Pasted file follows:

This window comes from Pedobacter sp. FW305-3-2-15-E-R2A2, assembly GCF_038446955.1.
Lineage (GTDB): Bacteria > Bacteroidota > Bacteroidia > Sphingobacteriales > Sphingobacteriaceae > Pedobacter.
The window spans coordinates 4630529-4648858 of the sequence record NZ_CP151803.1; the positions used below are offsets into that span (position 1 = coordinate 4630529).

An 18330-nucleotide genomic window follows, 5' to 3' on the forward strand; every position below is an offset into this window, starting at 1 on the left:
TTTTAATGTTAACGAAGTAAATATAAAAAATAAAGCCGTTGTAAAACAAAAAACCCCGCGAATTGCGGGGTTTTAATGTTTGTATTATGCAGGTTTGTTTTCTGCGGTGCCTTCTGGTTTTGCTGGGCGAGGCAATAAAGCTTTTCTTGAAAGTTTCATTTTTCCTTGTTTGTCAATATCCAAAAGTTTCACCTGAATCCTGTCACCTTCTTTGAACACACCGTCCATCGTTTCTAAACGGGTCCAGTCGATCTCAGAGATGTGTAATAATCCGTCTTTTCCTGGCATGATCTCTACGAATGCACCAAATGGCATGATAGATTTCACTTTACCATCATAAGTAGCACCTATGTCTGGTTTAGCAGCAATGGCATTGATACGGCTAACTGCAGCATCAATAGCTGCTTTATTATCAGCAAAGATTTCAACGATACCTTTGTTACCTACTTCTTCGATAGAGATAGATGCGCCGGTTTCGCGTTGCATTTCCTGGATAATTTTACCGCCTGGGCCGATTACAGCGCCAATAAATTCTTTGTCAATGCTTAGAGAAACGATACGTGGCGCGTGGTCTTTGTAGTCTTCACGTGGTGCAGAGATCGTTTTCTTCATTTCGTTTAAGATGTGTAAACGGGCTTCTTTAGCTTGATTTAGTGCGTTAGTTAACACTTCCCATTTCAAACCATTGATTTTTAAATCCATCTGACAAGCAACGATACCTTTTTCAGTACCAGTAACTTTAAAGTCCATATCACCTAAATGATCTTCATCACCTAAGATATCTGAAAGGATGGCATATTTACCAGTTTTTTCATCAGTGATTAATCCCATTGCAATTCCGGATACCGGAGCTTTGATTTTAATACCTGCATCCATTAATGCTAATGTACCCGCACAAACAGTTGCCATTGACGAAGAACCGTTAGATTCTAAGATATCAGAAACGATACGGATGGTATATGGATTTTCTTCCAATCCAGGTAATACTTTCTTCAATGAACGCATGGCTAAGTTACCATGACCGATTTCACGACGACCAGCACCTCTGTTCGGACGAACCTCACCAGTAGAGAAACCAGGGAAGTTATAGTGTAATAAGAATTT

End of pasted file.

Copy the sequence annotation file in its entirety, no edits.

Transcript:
This window comes from Pedobacter sp. FW305-3-2-15-E-R2A2, assembly GCF_038446955.1.
Lineage (GTDB): Bacteria > Bacteroidota > Bacteroidia > Sphingobacteriales > Sphingobacteriaceae > Pedobacter.
The window spans coordinates 4630529-4648858 of the sequence record NZ_CP151803.1; the positions used below are offsets into that span (position 1 = coordinate 4630529).

An 18330-nucleotide genomic window follows, 5' to 3' on the forward strand; every position below is an offset into this window, starting at 1 on the left:
TTTTAATGTTAACGAAGTAAATATAAAAAATAAAGCCGTTGTAAAACAAAAAACCCCGCGAATTGCGGGGTTTTAATGTTTGTATTATGCAGGTTTGTTTTCTGCGGTGCCTTCTGGTTTTGCTGGGCGAGGCAATAAAGCTTTTCTTGAAAGTTTCATTTTTCCTTGTTTGTCAATATCCAAAAGTTTCACCTGAATCCTGTCACCTTCTTTGAACACACCGTCCATCGTTTCTAAACGGGTCCAGTCGATCTCAGAGATGTGTAATAATCCGTCTTTTCCTGGCATGATCTCTACGAATGCACCAAATGGCATGATAGATTTCACTTTACCATCATAAGTAGCACCTATGTCTGGTTTAGCAGCAATGGCATTGATACGGCTAACTGCAGCATCAATAGCTGCTTTATTATCAGCAAAGATTTCAACGATACCTTTGTTACCTACTTCTTCGATAGAGATAGATGCGCCGGTTTCGCGTTGCATTTCCTGGATAATTTTACCGCCTGGGCCGATTACAGCGCCAATAAATTCTTTGTCAATGCTTAGAGAAACGATACGTGGCGCGTGGTCTTTGTAGTCTTCACGTGGTGCAGAGATCGTTTTCTTCATTTCGTTTAAGATGTGTAAACGGGCTTCTTTAGCTTGATTTAGTGCGTTAGTTAACACTTCCCATTTCAAACCATTGATTTTTAAATCCATCTGACAAGCAACGATACCTTTTTCAGTACCAGTAACTTTAAAGTCCATATCACCTAAATGATCTTCATCACCTAAGATATCTGAAAGGATGGCATATTTACCAGTTTTTTCATCAGTGATTAATCCCATTGCAATTCCGGATACCGGAGCTTTGATTTTAATACCTGCATCCATTAATGCTAATGTACCCGCACAAACAGTTGCCATTGACGAAGAACCGTTAGATTCTAAGATATCAGAAACGATACGGATGGTATATGGATTTTCTTCCAATCCAGGTAATACTTTCTTCAATGAACGCATGGCTAAGTTACCATGACCGATTTCACGACGACCAGCACCTCTGTTCGGACGAACCTCACCAGTAGAGAAACCAGGGAAGTTATAGTGTAATAAGAATTT